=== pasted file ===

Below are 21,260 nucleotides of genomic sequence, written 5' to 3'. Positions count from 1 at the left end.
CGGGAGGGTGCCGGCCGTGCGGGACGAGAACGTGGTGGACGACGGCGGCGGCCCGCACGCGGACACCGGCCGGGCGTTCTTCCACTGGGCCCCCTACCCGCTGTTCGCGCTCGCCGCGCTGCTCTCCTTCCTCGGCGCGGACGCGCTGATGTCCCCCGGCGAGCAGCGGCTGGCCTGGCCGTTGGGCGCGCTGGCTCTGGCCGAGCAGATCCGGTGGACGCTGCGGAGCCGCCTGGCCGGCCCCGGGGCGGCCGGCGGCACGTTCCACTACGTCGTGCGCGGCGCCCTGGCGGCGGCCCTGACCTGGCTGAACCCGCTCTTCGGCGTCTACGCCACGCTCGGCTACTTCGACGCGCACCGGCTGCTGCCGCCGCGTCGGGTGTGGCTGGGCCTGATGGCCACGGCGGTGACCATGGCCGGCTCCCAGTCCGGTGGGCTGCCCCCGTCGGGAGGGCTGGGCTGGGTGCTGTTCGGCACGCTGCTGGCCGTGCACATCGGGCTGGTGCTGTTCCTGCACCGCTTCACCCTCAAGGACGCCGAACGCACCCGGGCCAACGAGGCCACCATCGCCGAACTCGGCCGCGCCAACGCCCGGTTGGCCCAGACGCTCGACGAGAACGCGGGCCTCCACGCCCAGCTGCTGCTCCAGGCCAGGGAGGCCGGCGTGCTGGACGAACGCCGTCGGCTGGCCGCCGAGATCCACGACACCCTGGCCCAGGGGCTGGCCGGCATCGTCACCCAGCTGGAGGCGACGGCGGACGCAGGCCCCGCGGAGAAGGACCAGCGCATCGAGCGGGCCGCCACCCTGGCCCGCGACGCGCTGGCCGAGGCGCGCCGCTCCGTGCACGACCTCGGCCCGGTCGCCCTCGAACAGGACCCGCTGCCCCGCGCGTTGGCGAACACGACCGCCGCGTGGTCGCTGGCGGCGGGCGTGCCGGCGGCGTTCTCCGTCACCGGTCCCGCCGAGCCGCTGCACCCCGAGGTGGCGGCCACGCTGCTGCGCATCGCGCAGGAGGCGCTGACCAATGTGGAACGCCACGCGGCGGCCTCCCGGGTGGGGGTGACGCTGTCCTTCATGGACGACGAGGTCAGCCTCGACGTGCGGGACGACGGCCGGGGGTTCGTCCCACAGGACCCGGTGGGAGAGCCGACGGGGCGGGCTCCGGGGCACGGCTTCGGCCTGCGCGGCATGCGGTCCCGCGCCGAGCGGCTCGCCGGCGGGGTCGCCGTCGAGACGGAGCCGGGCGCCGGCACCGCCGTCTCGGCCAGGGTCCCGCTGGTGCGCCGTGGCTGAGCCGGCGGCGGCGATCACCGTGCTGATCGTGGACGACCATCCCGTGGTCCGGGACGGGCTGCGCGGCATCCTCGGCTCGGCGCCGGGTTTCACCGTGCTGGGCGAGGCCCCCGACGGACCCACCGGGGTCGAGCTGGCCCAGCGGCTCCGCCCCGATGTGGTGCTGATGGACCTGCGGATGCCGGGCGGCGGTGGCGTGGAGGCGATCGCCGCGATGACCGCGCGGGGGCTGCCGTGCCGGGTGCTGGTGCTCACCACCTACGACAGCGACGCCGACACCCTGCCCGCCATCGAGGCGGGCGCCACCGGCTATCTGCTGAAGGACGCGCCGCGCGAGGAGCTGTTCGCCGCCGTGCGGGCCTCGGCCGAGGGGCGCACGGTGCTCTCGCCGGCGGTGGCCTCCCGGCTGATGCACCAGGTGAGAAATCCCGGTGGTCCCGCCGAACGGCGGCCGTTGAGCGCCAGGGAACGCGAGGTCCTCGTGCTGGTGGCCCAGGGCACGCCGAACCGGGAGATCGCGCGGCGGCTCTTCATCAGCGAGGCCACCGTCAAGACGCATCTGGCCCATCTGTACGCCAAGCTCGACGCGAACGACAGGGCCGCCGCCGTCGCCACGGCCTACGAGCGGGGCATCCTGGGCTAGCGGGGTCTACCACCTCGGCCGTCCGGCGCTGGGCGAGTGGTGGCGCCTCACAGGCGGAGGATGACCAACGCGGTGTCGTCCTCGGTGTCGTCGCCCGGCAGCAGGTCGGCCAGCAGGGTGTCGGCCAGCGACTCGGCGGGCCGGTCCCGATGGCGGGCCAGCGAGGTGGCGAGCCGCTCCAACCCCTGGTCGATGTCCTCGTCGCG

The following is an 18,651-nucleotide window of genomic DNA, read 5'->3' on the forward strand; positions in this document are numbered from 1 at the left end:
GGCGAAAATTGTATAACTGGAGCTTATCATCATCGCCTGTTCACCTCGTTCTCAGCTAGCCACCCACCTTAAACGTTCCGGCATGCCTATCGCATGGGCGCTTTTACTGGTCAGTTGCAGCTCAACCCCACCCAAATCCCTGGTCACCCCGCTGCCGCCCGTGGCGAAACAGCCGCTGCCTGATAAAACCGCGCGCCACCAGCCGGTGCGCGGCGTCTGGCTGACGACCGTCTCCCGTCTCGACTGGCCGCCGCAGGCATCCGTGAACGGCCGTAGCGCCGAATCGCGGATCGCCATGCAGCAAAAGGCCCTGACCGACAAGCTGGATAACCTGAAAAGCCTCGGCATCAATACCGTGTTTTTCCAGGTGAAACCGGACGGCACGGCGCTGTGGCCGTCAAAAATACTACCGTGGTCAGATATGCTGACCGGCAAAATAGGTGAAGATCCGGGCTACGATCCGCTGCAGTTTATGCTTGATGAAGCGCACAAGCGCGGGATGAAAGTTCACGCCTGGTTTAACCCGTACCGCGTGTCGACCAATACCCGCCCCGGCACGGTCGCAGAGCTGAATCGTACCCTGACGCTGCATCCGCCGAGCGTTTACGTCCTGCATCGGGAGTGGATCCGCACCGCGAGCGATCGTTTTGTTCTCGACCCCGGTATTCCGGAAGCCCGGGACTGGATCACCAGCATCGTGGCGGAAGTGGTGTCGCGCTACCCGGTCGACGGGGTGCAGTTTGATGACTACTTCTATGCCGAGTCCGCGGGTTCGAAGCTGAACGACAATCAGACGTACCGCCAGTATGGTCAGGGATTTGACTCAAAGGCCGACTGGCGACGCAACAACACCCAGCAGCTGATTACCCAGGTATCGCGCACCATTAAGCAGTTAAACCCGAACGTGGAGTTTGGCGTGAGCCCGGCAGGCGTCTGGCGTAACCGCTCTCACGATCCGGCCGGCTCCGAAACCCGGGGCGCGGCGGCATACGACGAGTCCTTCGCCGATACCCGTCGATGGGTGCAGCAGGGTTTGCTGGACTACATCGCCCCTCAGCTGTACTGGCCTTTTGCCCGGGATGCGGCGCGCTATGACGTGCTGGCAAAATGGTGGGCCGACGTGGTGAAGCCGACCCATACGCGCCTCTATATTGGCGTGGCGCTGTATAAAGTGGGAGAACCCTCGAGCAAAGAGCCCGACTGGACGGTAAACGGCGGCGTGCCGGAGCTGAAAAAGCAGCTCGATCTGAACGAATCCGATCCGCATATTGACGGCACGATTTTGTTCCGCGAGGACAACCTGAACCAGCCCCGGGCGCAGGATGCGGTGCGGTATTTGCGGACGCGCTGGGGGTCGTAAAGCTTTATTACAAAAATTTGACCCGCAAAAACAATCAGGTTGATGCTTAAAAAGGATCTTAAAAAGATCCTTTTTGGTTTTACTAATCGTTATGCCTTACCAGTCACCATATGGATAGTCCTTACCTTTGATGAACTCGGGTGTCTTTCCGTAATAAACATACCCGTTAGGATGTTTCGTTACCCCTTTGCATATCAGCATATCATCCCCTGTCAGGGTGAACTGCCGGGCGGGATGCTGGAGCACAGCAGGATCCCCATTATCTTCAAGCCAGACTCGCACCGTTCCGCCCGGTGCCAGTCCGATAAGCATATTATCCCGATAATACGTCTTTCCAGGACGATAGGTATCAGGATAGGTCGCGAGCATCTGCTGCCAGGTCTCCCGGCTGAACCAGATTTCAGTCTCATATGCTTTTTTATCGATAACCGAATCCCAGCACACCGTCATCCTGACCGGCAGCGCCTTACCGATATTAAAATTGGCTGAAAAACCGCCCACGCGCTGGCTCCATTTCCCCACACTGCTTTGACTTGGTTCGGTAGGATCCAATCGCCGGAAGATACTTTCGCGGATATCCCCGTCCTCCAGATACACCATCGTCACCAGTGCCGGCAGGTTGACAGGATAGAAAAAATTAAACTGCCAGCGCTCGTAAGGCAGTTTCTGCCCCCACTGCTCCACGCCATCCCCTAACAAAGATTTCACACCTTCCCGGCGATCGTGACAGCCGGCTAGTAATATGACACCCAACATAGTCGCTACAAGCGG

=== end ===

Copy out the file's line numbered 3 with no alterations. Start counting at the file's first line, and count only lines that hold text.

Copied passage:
The following is an 18,651-nucleotide window of genomic DNA, read 5'->3' on the forward strand; positions in this document are numbered from 1 at the left end: